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Retired army general harvests millions from trees

A retired army general’s initial investment of Sh30,000 in planting more than 3,000 eucalyptus trees seven years ago is set to reap him Sh15 million in a journey that has been marked by patience, resilience and hard work.
Although he is an active farmer with his 100 acre farm accommodating maize and cattle, his passion has always been in tree farming, as characterized by the patience in the years he has tended to the water guzzling eucalyptus trees, and the variety of trees in his farm located in Nakuru county.
Having perfected the art of planting the trees and ensuring every space has a tree planted, his tree farm has become a model plot drawing guests from farmers, students and corporate. The trees he grows are all primed and enjoy a heavy demand in markets locally and internationally. For example the eucalyptus trees he is farming are in huge demand by among others Kenya Power and the real estate dealers. He grows eucalyptus trees species like Grandis and Camalduonis which are known to be resistant to pests.
He also has indigenous trees which have both economical and medicinal value like Fig tree, Bamboo and Grevillea among others. “I have always haboured a childhood desire for trees having grown up near the magnificent Aberdare Forest.  And although I joined the army, the desire to engage in farming was always there, so when I retired in 2003, I automatically decided to delve into tree farming,” said  Humphrey Njoroge who is now a retired Lieutenant General.

His farm is a blend of maize plantation, dairy cows and the trees. He has never been keen on investing in maize due to the volatility of the crops and the maize that has been planted on his 20 acres piece of land is used to feed the 30 dairy cows that he keeps.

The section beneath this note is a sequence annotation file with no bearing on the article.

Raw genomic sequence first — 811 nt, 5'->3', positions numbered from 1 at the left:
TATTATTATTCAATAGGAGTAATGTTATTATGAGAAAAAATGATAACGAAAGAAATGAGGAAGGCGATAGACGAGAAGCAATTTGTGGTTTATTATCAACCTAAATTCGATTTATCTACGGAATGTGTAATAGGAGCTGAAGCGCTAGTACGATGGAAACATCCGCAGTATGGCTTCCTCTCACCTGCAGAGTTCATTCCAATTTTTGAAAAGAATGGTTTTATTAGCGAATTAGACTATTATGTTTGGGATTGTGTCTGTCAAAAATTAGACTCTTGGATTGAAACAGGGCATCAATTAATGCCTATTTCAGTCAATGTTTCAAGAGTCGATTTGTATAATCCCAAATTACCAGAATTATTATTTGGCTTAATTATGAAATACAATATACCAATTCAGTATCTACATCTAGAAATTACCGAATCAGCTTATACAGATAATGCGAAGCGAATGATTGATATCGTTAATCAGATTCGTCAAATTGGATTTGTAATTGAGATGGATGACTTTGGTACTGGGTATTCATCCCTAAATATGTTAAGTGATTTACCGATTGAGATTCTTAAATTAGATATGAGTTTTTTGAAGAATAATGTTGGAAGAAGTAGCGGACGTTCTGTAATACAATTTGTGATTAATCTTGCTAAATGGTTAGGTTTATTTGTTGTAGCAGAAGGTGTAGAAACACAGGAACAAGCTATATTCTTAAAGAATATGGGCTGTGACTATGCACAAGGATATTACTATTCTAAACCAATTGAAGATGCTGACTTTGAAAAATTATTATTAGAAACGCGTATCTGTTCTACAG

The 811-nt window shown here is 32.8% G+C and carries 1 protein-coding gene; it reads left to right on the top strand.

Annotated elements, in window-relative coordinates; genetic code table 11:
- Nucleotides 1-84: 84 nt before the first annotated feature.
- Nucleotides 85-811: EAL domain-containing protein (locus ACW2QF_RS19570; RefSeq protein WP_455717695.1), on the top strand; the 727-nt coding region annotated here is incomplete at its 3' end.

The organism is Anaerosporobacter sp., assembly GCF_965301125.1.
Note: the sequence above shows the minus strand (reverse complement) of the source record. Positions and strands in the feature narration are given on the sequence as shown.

While the value of his 3,000 eucalyptus trees which he planted in 2007 is approximated to be Sh15 million he has also been selling mature trees from other varieties and their seedlings. On average a tree goes for Sh4500, Sh20 for eucalyptus seedlings and indigenous tree seedlings at Sh50. “While the commercial aspect of tree farming has been my motivating factor, the fact that trees dont harm the environment and infact seems to be taking care of it is what has drawn me to this business. Scenes of chirping birds in my farm, which seeks shelter in the trees warm my heart,” he added.
But it hasnt always been a walk in the park for him. Having gone into tree farming with limited knowledge he was confronted with challenges like how to apply manure effectively and weeding. When he first planted the first batch of th eucalyptus trees, he lost over 10,000 trees to a voracious tree pest known as snout beetle which drills the tree making the wood unusable. Officials from the Kenya Forestry Research Institute advised him to destroy the trees. “Tree farming is a passion, you have to take your time and be patient and also have another income generating activity since trees take up to eight years to be harvested. But the good returns upon harvest are worth the wait,” he said.

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